The Che Cafe vs. profit-seeking models at public universities

July 12th, 2014  |  Published in Uncategorized  |  1 Comment

The Che Cafe, a collectively run all-ages music venue in San Diego, is facing closure by university administrators. Luckily, a court has temporarily halted their eviction.

It’s a nice venue and I’ve played there with Defiance, Ohio a number of times. Long-running, all-ages, DIY spaces are important, but this this paragraph from a press release about the court order connects the cafe with larger dynamics around the financialization of public higher education playing out in so many of our communities and lives.

Arguably, the real reason for the lease termination is economic. And this is why non-students and the broader community should care and join this push to preserve the venue, even if you have never attended or heard of it before. The University administration has shifted to decisions rooted in valuing revenue-generation and profit-seeking above all else. The Che Facility does not bring in windfall profits for the University. It stands in contrast to a Starbuck’s licensed cafe, or a parking lot where each space brings in hundreds of dollars, or even to a new science building that can house researchers securing grant dollars from which the University can take a sizeable cut. The social spaces the University seems to prefer are privately operated, profit-driven and not dedicated to providing practical educational opportunities, self development and creative expression and growth that more traditional spaces like the Che Cafe affords.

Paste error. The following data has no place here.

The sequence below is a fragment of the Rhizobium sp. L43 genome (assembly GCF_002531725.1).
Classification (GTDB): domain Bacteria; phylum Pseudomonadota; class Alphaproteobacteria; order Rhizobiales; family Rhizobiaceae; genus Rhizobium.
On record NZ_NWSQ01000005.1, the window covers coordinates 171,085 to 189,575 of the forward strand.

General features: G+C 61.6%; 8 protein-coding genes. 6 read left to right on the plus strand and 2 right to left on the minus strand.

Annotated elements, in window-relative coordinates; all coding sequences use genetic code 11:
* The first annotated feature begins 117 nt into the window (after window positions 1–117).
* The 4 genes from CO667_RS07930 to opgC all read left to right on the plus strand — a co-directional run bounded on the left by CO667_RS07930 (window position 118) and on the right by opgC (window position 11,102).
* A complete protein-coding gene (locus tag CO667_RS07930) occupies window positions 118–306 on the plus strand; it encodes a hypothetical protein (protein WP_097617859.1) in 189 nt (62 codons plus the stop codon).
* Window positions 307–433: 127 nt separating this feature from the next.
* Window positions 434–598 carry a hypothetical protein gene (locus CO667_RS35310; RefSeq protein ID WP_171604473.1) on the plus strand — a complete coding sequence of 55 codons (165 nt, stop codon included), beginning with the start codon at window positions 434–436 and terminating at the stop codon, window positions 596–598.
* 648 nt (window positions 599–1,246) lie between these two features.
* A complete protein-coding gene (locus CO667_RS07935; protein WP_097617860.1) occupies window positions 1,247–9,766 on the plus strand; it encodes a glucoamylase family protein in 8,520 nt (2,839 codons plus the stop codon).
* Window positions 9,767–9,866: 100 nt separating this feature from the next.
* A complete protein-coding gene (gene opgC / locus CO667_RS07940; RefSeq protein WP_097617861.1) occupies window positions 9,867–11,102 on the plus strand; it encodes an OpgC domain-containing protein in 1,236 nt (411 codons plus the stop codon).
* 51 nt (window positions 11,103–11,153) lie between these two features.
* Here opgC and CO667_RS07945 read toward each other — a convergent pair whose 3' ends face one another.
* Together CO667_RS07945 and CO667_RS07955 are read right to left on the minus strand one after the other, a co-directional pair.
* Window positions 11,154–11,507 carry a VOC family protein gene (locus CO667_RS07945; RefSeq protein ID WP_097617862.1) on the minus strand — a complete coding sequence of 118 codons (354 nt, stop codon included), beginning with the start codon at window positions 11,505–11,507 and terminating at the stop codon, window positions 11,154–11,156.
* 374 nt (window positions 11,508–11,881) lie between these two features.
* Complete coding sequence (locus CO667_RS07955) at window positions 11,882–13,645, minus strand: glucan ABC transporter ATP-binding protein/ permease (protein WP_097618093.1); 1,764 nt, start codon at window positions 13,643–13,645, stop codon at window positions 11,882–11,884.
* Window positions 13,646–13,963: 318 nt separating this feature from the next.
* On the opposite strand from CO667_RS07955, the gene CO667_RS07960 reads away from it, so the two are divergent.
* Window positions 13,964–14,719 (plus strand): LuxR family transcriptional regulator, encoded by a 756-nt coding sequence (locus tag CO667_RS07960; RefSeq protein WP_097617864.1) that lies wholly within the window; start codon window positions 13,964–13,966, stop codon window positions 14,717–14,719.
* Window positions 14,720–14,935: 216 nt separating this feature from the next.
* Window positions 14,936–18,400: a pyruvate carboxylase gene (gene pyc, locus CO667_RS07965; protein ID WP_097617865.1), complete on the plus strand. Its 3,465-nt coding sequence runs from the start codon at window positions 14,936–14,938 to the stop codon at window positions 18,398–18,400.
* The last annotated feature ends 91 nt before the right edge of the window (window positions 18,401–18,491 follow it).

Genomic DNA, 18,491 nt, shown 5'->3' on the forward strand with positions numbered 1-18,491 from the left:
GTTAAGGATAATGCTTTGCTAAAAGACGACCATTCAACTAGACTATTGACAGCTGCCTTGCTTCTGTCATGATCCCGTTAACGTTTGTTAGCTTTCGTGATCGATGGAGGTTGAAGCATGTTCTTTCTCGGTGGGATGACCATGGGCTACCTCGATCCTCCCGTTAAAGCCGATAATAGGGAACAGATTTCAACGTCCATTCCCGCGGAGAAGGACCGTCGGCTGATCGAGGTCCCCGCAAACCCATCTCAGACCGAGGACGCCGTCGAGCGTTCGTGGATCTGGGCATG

• Chris

    This is really interesting given similar language in an IDS article about the SPROUTS garden being kicked out because of a large plan to relocate many houses to allow a frat to move in order for the law school to expand.

    From the article (http://www.idsnews.com/article/2014/07/casprouts):

    After a year and a half of work, their proposal to plant a garden on the vacant lot on Eighth Street and Fess Avenue was approved on one condition; if a revenue-generating entity wanted their space, they’d be kicked out.